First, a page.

By inserting a gene into normal immune cells isolated from melanoma patients, scientists have turned the cells into cancer fighters. This new technique represents the first use of gene therapy to treat cancer, the researchers say.
In the past several years, scientists have been modestly successful in treating a few cancers using a method called adoptive cell transfer. This technique relies on the natural ability of certain immune cells called T cells or lymphocytes to recognize and kill cancer cells in some patients.
In this method, researchers first isolate a patient’s most aggressive tumor-killing T cells and multiply them in the lab. Doctors destroy the patient’s remaining T cells and replace them with the anticancer versions. If all goes well, these cells home in on tumors and kill them.
However, adoptive cell transfer isn’t a viable treatment for the majority of people with cancer, explains Steven A. Rosenberg of the National Cancer Institute in Bethesda, Md. For example, only half of melanoma patients seem to have these specialized tumor-killing T cells, and the cells that target other types of cancers such as breast, lung, and liver cancer are “very difficult to find” in people with those diseases, he says.
Seeking to broaden the technique’s reach to more cancer patients, Rosenberg and his colleagues combined it with a type of gene therapy. The researchers worked with 17 people with advanced melanoma that other treatments had failed to control.
Rosenberg’s team removed some T cells from each person’s blood. Then, instead of looking for cells that specifically target melanoma, the scientists infected the cells with a virus that caused them to express a protein called MART-1 on their surfaces. This protein is known to make T cells recognize and kill melanoma tumors.
The researchers infused the modified cells back into their original owners. Over the next several months, two of the patients had dramatic regressions of their tumors and are now considered diseasefree. Although tumors didn’t regress in the remaining 15 patients, the scientists found that at least 10 percent of the cancer-fighting cells survived and continued to circulate in these patients’ bloodstreams.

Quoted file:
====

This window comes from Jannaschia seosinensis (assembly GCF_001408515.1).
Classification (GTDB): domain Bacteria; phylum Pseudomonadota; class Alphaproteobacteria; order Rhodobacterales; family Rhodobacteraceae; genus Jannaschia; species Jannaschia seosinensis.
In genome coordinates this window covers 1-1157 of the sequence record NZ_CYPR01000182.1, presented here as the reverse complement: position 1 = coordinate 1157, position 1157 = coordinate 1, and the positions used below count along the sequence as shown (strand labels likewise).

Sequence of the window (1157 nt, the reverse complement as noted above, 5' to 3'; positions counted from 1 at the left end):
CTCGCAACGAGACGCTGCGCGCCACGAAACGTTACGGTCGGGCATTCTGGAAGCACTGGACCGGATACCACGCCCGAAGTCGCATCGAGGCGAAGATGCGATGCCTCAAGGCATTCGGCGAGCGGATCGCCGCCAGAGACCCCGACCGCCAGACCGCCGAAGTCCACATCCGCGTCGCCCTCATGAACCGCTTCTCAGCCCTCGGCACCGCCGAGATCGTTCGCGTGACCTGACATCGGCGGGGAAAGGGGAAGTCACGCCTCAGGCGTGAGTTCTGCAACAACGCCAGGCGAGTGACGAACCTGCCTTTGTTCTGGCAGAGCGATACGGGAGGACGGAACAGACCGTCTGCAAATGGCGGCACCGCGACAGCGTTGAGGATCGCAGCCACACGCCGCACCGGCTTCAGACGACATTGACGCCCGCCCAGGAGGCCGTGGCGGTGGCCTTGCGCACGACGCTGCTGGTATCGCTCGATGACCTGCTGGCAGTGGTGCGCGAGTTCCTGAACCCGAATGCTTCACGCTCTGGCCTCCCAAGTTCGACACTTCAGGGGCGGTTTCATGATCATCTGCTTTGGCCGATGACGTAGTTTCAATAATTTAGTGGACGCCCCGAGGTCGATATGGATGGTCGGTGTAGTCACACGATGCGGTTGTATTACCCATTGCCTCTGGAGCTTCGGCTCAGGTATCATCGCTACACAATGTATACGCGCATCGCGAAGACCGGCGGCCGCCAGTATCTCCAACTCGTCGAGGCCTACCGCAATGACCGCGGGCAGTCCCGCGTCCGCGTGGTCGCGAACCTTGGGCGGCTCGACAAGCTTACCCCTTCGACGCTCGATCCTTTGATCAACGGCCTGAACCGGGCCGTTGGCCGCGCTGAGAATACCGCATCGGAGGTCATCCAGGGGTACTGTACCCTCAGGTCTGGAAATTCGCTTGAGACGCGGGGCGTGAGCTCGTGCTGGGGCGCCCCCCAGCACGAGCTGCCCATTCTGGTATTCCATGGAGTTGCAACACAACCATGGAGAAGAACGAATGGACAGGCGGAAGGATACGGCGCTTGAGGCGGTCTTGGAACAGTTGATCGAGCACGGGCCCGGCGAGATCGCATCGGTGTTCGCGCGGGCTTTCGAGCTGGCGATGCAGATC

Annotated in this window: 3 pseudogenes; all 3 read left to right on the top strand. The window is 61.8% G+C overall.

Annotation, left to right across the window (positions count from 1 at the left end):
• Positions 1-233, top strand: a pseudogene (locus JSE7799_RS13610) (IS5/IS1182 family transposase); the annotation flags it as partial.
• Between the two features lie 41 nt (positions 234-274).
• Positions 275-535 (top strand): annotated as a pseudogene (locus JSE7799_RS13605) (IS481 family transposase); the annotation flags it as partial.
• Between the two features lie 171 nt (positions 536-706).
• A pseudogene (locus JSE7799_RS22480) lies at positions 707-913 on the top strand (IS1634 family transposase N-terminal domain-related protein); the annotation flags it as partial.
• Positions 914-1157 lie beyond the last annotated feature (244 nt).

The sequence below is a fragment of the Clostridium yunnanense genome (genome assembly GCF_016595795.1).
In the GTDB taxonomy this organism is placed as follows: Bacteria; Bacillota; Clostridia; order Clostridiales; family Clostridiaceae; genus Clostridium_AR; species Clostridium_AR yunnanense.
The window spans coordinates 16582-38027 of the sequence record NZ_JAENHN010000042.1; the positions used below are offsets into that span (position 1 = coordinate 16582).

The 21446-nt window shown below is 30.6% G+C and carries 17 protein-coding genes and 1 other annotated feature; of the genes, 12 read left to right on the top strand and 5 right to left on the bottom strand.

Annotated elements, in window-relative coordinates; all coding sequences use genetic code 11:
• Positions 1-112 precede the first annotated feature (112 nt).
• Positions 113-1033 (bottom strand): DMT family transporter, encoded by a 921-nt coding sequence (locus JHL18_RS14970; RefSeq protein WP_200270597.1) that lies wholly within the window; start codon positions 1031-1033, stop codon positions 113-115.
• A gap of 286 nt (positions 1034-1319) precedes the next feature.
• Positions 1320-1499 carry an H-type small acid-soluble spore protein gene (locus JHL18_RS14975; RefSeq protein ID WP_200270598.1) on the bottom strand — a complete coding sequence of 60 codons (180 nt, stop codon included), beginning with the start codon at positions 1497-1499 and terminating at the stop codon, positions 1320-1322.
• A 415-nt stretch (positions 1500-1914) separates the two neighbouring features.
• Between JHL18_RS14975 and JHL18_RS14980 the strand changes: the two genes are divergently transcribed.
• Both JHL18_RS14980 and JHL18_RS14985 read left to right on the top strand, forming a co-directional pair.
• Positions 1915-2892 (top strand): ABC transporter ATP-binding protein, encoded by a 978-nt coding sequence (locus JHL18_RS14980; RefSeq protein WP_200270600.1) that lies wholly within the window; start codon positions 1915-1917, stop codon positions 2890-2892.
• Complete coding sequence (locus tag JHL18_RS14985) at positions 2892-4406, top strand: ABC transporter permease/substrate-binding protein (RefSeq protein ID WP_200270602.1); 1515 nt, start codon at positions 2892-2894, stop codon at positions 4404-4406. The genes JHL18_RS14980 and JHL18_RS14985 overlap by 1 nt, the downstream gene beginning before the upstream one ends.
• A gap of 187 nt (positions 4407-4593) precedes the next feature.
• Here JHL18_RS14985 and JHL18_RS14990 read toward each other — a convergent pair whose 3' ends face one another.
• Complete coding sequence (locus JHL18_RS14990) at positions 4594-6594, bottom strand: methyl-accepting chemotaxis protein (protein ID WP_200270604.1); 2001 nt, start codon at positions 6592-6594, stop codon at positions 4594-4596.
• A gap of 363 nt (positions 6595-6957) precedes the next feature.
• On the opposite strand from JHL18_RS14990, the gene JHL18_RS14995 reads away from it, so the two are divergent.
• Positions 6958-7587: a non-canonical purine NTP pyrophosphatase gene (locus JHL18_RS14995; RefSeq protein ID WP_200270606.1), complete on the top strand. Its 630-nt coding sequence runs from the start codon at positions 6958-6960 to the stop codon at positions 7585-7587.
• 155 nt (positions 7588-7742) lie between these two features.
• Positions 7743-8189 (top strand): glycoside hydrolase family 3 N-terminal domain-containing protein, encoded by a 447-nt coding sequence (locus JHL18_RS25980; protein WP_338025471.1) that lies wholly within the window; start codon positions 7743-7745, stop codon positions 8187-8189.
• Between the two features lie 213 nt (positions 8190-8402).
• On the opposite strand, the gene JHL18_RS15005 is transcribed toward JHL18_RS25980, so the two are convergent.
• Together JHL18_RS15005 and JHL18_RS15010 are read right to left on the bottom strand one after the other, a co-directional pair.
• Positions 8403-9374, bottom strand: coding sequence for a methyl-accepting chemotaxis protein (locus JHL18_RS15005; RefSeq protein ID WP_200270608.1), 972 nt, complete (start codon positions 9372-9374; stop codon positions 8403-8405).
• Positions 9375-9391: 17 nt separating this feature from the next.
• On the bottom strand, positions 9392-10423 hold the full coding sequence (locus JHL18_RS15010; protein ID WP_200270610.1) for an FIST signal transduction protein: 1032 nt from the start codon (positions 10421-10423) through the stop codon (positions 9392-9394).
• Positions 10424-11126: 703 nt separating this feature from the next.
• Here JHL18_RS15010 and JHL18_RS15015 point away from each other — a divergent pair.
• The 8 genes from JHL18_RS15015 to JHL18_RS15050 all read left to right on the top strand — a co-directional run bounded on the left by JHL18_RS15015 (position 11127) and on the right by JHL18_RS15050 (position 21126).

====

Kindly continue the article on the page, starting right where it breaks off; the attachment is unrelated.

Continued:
Rosenberg says that he and his team aren’t sure why the anticancer responses differed among the patients. However, he says that the fact that the cancer-fighting cells persisted in all the patients is “very encouraging.”
“It’s a proof of principle that you can take normal cells, engineer them, and make them recognize and destroy cancer. Once you know it’s possible, you have the potential to improve upon it,” Rosenberg says.
He and his team are currently working on inserting genes into T cells that prompt more-aggressive anti-melanoma responses or responses to other common types of cancer.
The findings, published in an upcoming Science, could eventually make adoptive cell transfer part of the standard therapy for many types of cancer, says New York University cancer immunologist Michelle Krogsgaard.
“The problem with adoptive cell transfer is it’s a really good idea but it hasn’t been that successful,” she says. The new paper “opens up a lot of possibilities … to manipulate T cells for transfers that you couldn’t do before.”